• Thank you, Janelle. I appreciate the thoughtful comment.

      You are right. My plan was to keep things as they are for a little bit. I will see him maybe twice before I leave on a week’s vacation at the end of the month. Then he’s gone until April 20th.

      I’m not sure if I want to circle back on the discussion before then. He may raise it. I may need to ask some questions. I really don’t think I should be part of his actual decision making progress, as in “I don’t want to get back with my ex because Ann is better”. Ugh.

      I am feeling very objective about the whole thing. Reality is I know what I would do…because it’s what I’ve done. But that’s just me. Will and I both knew that there was something better for each of us out there. After we made the decision to split (which obviously isn’t the best for our child) we did everything in our power to quickly and reasonably establish a routine. After some initial issues, our son is just fine.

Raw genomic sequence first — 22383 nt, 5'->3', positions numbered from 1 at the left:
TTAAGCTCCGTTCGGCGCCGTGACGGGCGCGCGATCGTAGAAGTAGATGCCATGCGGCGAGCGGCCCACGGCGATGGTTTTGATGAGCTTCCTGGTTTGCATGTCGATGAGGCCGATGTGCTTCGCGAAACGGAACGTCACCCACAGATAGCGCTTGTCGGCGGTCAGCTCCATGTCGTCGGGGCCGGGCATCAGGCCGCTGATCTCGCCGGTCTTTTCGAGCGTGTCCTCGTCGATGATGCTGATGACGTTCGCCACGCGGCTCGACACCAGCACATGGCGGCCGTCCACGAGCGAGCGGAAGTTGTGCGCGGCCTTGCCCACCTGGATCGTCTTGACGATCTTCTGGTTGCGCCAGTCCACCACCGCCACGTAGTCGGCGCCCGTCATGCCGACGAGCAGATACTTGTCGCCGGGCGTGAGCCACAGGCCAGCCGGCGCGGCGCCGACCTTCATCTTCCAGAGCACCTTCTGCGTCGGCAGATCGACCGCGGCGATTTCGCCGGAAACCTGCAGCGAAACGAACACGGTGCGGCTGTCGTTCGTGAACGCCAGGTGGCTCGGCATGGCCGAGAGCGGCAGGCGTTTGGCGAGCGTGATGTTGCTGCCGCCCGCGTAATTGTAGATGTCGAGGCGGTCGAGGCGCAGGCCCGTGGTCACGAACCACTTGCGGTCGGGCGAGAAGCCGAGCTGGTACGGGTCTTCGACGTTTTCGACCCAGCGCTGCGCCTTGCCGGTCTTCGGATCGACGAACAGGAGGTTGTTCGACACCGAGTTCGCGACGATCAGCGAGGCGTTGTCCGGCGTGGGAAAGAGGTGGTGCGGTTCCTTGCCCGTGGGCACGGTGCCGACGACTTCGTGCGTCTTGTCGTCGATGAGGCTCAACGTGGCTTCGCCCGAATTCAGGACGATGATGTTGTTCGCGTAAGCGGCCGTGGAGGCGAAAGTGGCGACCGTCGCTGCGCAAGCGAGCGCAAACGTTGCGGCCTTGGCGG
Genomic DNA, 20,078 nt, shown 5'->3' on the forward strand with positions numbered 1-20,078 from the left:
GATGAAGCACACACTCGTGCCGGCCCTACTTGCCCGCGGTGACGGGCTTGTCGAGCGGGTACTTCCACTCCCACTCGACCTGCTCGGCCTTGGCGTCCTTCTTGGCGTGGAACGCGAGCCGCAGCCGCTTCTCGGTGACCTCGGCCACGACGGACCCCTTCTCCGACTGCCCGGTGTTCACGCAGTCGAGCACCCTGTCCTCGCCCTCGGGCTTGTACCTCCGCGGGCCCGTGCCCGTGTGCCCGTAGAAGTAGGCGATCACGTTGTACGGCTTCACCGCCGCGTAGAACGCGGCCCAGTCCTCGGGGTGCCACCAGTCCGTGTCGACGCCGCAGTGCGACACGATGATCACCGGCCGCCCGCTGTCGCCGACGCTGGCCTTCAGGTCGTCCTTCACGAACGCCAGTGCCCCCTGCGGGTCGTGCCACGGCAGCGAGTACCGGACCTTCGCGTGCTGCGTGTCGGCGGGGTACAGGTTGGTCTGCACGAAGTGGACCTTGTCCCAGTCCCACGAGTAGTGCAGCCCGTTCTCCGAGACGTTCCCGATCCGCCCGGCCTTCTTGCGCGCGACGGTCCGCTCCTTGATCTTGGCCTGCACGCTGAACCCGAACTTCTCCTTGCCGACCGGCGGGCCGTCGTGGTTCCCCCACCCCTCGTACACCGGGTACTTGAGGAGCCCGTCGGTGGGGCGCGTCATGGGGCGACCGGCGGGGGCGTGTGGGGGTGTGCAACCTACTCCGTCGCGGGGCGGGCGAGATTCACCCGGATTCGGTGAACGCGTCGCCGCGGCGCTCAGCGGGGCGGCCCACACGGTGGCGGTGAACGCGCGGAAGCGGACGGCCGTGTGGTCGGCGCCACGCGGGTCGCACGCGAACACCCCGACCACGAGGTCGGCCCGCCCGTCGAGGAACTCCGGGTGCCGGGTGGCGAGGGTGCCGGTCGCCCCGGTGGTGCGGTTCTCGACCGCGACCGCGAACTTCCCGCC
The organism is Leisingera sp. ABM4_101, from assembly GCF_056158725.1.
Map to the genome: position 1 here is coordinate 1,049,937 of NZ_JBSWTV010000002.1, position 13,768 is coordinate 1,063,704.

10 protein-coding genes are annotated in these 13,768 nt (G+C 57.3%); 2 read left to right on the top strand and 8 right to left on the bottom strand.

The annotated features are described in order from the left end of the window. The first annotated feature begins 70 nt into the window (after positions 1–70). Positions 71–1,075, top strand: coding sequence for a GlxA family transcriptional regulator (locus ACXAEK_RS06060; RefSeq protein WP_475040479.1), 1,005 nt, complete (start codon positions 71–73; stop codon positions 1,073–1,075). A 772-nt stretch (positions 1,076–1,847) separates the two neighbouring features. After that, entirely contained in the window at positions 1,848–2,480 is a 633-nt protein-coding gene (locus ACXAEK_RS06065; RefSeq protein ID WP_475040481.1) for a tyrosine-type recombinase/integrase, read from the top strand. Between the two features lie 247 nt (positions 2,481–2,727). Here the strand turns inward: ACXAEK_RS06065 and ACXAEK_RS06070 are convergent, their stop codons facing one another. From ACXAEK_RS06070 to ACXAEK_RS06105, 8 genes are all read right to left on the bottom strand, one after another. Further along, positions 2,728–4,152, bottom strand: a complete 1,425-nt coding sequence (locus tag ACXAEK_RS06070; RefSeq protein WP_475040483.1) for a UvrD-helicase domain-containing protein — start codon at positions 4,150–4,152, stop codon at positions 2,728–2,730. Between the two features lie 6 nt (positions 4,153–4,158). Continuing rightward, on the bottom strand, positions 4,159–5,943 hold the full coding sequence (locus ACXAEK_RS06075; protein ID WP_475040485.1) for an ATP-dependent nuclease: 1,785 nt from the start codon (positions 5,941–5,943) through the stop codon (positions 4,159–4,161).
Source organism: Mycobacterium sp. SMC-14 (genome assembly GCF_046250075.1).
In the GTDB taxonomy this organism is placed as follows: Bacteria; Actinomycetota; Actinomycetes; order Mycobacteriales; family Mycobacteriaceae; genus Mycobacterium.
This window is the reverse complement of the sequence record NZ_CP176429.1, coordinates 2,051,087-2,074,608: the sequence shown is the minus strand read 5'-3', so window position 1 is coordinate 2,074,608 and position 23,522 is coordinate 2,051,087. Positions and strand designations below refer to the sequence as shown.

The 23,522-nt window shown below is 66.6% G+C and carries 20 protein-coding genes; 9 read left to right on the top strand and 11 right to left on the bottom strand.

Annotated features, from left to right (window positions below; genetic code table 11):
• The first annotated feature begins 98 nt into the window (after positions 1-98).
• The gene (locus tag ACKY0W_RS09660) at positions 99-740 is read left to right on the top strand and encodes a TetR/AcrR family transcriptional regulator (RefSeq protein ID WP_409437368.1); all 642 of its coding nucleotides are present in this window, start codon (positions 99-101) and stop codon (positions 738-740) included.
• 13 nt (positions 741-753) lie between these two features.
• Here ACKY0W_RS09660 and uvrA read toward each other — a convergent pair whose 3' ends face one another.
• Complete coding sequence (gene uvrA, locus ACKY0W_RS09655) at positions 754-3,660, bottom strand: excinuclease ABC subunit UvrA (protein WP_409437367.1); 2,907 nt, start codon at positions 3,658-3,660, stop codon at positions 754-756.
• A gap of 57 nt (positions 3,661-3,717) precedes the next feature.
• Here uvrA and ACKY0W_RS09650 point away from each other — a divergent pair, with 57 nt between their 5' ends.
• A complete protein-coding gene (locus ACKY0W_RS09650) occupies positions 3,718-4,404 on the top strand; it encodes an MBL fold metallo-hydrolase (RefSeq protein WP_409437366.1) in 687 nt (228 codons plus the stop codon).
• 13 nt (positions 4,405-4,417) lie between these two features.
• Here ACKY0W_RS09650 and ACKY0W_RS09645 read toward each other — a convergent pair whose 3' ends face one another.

I think it’s far better for us to model this behavior for our son, than the alternative which is an empty marriage for the sake of a child. Will’s parents stayed together and they shouldn’t have and Will and his sister were given a terrible example of what a healthy relationship should look like. It’s taken him many years to realize what relationships should be.

      All that said, Tony has to make all those decisions on his own. It’s not about me. So while I will be very sad to lose the opportunity to build something with him, I don’t take it personally.